So far, the information science community has not agreed upon the definition of information use. Different conceptions of the term include interpreting information use as: information practice, information search, information processing, knowledge construction, information production, applying information and effects of information (Kari 2010). Information use is also interpreted in diverse ways by users themselves (Kirk 2002; Maybee 2006).
Kari (2007) suggests that the term information outcome might be a more appropriate term, as it includes both information use (what a person does with information) and information effect (the influence of information on a person). Most studies on information use within information science have focused on what Kari (2007) calls information effect. One example is the cognitive constructivism approach, which focuses on the process of knowledge construction (Savolainen 2009a). An alternative viewpoint is to regard information use as 'a process that is contextualized in action or practice' (Savolainen 2009a). This notion emphasizes what people do with information rather than what information does to people (Kari 2007) and, in particular, underlines the importance of context (Savolainen 2009a).
Different conceptions and levels of information use calls for a variety of methodological approaches. The cognitive constructivism view is underlined, for example, in Brookes’s fundamental equation (1980). Wilson (2000: 50) defines information use as 'the physical and mental acts involved in incorporating the information found into the person's existing knowledge base'. Within this tradition the most common research methods aim to capture the influence of information by exploring expressions of (changing) knowledge through interviews or text analysis.
Through interviews Cole (1997) found that information use proceeds as a process from the first information encounter, which needs to be powerful enough to initiate a consequent information process, to the final effect of new insights. Studies on information use from a process viewpoint have also used a combination of text analysis and interviews (see e.g. Todd 1999), as detailed processing of information may be difficult to recall in an interview setting. A possible exception is particularly important insights which in fact may be recalled very specifically. For example, Cole’s (1997) interview studies revealed that doctoral students could remember where on a page an influential information piece had been found.
Information use as a knowledge construction process often requires a longitudinal approach in order to capture changing knowledge structures. Todd’s (1999; 2006) work illustrates this process in his studies on how consulting information changes knowledge structures. Todd analysed the understanding of a topic in a stepwise process by comparing evolving texts in a learning process over time.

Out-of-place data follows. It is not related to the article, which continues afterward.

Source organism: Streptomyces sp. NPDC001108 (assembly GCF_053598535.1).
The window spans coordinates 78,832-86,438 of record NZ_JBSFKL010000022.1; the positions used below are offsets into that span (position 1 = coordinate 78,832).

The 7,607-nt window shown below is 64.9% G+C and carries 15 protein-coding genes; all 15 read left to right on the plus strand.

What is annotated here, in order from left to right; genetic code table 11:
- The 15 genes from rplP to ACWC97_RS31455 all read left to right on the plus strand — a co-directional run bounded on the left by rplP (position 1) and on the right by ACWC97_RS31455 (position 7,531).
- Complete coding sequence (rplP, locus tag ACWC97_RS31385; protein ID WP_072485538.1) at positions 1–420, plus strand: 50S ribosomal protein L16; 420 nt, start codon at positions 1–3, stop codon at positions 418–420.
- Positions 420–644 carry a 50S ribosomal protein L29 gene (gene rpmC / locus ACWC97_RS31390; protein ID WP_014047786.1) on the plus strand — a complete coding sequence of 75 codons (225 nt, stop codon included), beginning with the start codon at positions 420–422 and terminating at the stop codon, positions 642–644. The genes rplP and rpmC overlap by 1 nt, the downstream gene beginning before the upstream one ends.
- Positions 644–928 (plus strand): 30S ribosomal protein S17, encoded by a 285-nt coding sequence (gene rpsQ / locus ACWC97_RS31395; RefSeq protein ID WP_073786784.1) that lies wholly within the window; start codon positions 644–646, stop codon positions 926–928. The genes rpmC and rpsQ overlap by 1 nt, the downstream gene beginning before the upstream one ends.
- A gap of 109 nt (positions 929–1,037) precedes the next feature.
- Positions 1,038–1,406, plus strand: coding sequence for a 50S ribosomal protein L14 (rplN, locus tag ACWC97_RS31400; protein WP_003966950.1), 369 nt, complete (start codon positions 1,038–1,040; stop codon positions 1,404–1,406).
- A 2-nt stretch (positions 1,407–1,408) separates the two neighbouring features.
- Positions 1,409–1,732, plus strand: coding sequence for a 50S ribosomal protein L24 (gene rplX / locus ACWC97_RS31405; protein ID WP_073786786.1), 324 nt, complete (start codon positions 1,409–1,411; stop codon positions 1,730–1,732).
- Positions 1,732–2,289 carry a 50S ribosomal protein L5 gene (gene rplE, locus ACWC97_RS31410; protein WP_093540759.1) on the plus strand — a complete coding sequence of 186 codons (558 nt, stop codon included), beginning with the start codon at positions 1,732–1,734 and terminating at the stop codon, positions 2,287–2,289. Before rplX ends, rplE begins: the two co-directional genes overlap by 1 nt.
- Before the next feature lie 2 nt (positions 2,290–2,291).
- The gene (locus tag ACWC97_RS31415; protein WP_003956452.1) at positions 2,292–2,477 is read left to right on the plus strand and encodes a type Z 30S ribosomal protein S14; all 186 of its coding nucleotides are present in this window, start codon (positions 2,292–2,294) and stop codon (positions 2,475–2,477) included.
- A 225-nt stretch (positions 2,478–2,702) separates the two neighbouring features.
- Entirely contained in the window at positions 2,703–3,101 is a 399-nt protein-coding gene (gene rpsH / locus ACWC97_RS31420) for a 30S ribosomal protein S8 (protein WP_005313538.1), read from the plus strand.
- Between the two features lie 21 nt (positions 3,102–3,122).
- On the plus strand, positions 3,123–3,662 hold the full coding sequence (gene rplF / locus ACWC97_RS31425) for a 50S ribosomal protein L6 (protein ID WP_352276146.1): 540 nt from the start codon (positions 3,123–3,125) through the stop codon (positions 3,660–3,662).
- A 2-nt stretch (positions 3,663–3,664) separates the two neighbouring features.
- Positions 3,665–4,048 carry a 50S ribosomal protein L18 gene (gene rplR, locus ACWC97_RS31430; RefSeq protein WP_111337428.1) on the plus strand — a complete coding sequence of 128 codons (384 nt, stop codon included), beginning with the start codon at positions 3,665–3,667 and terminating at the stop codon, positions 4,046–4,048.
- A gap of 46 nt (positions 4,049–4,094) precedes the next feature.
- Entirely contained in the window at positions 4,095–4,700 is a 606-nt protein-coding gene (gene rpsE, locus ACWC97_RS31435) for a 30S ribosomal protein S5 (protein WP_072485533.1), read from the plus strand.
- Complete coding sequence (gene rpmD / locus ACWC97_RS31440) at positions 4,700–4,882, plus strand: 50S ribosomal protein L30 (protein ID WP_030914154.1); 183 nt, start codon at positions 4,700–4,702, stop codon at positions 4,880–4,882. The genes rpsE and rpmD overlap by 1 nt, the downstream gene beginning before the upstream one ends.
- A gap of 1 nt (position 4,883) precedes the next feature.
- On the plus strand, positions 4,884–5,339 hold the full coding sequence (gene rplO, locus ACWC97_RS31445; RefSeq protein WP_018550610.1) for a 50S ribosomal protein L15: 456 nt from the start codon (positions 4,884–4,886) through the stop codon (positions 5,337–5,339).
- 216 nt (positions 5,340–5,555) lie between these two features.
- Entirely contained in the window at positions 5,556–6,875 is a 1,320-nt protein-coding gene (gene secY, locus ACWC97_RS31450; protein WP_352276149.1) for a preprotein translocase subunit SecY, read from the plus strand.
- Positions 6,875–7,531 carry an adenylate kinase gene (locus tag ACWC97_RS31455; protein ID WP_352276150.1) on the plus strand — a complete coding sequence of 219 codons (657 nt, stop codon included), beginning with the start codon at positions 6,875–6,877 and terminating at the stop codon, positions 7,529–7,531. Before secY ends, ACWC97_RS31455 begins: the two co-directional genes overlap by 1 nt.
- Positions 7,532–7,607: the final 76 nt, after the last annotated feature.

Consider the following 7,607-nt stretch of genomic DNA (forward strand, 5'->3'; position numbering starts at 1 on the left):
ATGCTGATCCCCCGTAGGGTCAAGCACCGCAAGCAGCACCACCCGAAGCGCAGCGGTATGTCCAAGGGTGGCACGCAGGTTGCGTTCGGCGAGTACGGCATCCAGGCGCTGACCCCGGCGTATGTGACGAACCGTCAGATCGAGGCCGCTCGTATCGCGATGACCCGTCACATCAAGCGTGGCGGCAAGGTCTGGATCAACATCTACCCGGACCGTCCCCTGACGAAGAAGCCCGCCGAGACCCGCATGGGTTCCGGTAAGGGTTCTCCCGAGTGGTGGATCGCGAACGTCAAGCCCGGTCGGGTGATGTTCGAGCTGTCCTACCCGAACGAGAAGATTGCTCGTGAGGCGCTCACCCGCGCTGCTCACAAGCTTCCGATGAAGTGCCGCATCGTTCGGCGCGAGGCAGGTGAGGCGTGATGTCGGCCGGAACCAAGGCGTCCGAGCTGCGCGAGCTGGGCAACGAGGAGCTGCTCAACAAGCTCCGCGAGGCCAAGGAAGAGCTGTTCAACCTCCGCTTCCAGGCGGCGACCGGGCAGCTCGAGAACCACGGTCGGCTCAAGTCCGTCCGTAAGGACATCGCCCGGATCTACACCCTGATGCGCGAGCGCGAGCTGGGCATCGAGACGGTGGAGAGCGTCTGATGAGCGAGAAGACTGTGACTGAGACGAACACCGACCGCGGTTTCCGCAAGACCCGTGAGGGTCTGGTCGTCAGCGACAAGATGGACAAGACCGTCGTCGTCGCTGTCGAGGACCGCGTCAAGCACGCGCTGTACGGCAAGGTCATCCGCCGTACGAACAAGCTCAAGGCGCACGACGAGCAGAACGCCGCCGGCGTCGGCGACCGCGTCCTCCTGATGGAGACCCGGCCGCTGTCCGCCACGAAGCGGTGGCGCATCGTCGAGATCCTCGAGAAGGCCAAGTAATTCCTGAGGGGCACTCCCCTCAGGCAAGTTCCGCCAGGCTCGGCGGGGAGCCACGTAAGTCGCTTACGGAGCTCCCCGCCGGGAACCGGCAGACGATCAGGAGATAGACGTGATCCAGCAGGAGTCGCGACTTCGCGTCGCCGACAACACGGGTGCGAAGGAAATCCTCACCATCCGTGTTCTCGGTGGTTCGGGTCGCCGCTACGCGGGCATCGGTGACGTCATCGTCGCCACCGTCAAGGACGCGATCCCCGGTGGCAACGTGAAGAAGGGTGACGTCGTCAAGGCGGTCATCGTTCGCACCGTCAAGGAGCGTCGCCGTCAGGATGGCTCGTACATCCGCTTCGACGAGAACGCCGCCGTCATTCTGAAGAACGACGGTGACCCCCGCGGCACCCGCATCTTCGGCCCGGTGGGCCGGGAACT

In studies on plagiarism the focus in information use is on what people do with information (Kari 2007). Researchers of plagiarism in school assignments have mainly applied ethnographic methods to shed light on the phenomenon and extended the view by quantitative analysis of plagiarism and copying in students’ research papers. McGregor and Streitenberger (2004) developed a five-level classification for the comparison of texts in student reports and sources used. This was also applied in a later study by McGregor and Williamson (2005). The authors contribute by introducing a model by which to compare the texts of written reports and used sources. The approach, however, only includes the dimensions of copying and plagiarism and ignores other aspects of information use in source-based writing.
Perhaps the best way to approach the daunting task of measuring such a wide and conceptually challenging concept as information use is to operationalize it in concrete terms within a specific context. Savolainen (2009a) underlines the importance of considering the context of information use. Expressions of information may vary depending on the discourse of a particular social setting and the pragmatic social purpose for which it is produced (Tuominen and Savolainen 1997). In our case study, the students’ goal was to produce a factual encyclopaedic text. This meant that the students had to adhere to the rules of the genre.
Source-based writing as a reading-to-write task